Let me begin by saying that I have tremendous respect for Jesse Jackson, Sr. if it is still 1988.
His speech at the Democratic Convention is electrifying and incredibly inspirational. I’m sitting in the living room of my parents’ house watching the convention, and I’m hoping against hope that Jesse Sr. could have won the Democratic nomination for president.
It’s 1988, and there’s a lot I don’t know about Jesse Jackson, Sr., except for that speech.
Two decades later, I know a lot more. And I don’t like what I see any more.
Not realizing a camera and microphone were live, Jackson whispered in a television studio on Sunday that Obama had been “talking down to black people” in his calls for more parental responsibility among blacks and an expansion of faith-based charities.
“I want to cut his nuts out,” Jackson added, gesturing as if grabbing part of the male anatomy and then pulling.
I get it that Jesse likes to make himself the story. Sometimes I can even accept that. This time, however, Jesse was off the charts. Consider this: Jesse was in a Fox News studio. How can any reasonable person conclude that the microphone might not be in a Fox News studio, or any studio?
Jesse rushed to apologize, but this time he looks downright silly:
“I offer apologies because I don’t want harm to come to this campaign,” Jackson said.
“I said something I regret was crude. It was very private. And very much a sound bite,” he said. “I find no comfort in it, no joy in it.”
Not, “I apologize because I was wrong.” This is, “I apologize because I got caught. That was meant to be private. But I meant what I said.”
Congressman Jesse Jackson, Jr. was not pleased with dad:
Jackson’s son U.S. Rep. Jesse Jackson Jr., who has distanced himself from his father before, offered an especially pointed reaction: “I’m deeply outraged and disappointed in Rev. Jackson’s reckless statements about Sen. Barack Obama,” the junior Jackson said. “Reverend Jackson is my dad, and I’ll always love him . . . [but] I thoroughly reject and repudiate his ugly rhetoric. He should keep hope alive and any personal attacks and insults to himself.
I’ve heard Congressman Jackson take some playful, tongue-in-cheek jabs at his father in the past. During some friendly gatherings, the congressman would say he didn’t want to be the kind of guy who showed up just for the cameras. Then he’d pause thoughtfully, wait for the chuckles.
We all got it.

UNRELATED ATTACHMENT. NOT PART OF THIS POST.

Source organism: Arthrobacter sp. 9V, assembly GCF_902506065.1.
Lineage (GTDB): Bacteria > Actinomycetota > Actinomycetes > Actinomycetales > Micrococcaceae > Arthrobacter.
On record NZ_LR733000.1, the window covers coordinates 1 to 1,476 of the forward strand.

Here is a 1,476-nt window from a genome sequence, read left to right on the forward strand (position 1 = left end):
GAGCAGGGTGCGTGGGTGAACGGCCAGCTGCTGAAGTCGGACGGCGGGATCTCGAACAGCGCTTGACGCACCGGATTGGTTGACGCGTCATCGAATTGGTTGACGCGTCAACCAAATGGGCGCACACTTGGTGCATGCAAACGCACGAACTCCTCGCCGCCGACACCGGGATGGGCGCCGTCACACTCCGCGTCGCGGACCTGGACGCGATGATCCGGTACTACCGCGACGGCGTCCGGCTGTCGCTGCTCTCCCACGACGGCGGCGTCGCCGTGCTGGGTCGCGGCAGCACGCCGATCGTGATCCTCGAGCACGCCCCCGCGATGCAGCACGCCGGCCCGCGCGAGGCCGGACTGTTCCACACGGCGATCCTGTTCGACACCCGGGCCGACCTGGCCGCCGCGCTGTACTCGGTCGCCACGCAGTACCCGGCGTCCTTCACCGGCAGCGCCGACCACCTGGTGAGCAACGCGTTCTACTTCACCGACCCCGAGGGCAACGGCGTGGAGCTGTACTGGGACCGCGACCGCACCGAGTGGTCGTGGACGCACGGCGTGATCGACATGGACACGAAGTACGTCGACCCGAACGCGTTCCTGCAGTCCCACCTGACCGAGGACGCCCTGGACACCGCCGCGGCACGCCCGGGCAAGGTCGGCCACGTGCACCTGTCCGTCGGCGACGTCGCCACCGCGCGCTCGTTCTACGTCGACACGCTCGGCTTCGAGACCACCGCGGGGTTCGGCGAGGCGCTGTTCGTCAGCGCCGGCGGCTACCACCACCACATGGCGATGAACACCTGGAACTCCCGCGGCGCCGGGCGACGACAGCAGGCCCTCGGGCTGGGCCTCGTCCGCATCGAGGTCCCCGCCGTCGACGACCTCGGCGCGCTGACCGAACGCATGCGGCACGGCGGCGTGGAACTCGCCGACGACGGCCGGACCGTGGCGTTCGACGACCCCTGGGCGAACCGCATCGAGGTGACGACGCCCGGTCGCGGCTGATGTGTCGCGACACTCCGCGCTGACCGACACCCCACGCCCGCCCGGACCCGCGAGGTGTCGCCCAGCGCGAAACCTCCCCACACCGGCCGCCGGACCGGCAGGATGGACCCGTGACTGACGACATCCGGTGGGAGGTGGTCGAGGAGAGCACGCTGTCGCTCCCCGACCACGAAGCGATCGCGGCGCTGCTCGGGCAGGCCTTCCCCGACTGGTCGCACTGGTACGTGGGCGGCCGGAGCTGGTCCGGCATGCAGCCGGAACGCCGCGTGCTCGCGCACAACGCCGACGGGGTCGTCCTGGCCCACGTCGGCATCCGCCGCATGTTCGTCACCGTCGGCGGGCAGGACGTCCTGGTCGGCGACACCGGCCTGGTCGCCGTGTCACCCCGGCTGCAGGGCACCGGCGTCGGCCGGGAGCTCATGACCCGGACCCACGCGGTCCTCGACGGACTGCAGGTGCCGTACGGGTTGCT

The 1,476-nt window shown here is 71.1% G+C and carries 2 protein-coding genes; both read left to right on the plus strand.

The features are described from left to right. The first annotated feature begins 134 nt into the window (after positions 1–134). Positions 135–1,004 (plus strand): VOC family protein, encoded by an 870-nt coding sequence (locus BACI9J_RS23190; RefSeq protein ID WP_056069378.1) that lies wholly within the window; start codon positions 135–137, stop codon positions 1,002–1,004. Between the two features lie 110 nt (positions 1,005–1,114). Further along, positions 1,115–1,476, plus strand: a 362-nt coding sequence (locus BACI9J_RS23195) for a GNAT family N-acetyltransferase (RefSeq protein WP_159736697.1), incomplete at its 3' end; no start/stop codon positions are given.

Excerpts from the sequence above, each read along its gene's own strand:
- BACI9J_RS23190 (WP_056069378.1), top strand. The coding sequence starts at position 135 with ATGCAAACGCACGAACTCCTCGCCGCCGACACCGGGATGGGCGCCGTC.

This time, however, the congressman was on fire, and spot on.
I enjoyed NBC’s Matt Lauer’s clumsily interview with Dr. Michael Eric Dyson on the Today Show this morning. How will the Black Community respond? As if all African Americans think in concert, like all whites, all men, all women, all gays, all lesbians, etc. Dyson carefully observed that “some” blacks will say this, “some” will say that. In other words, people might actually see things differently.
Sun-Times columnist Mary Mitchell calls the senior Jackson’s explanation absurd:
Jackson’s faux pas turned up the volume on a whispered conversation.
But there’s no need to worry.
Black Democrats have supported a long line of presidential contenders who had to walk the same fine line.
They are not about to abandon Obama because he finds more opportunities to talk about black pathology than he does white racism.
Besides, the reverend’s comments were so beneath the dignity of the cloth he wears on the road he has traveled, the Obama campaign won’t have to deal with them — period.
But if Jackson keeps making loud noises, he’ll find out how quickly even a civil rights icon like him can get left behind.
The weird right is enjoying this spectacle, but this will pass. It won’t be long until another far-right icon is forced out of the closet.
The media will want to stay with the distraction for a while longer, I’m sure. This is much more fun than actually doing critical thinking and writing about real issues. And I’m sure this will not be the last time the Rev. Jackson pulls a “Michael Richards.”
Senator Obama graciously accepted Jackson’s apology, and he’s moving on. This is just another distraction.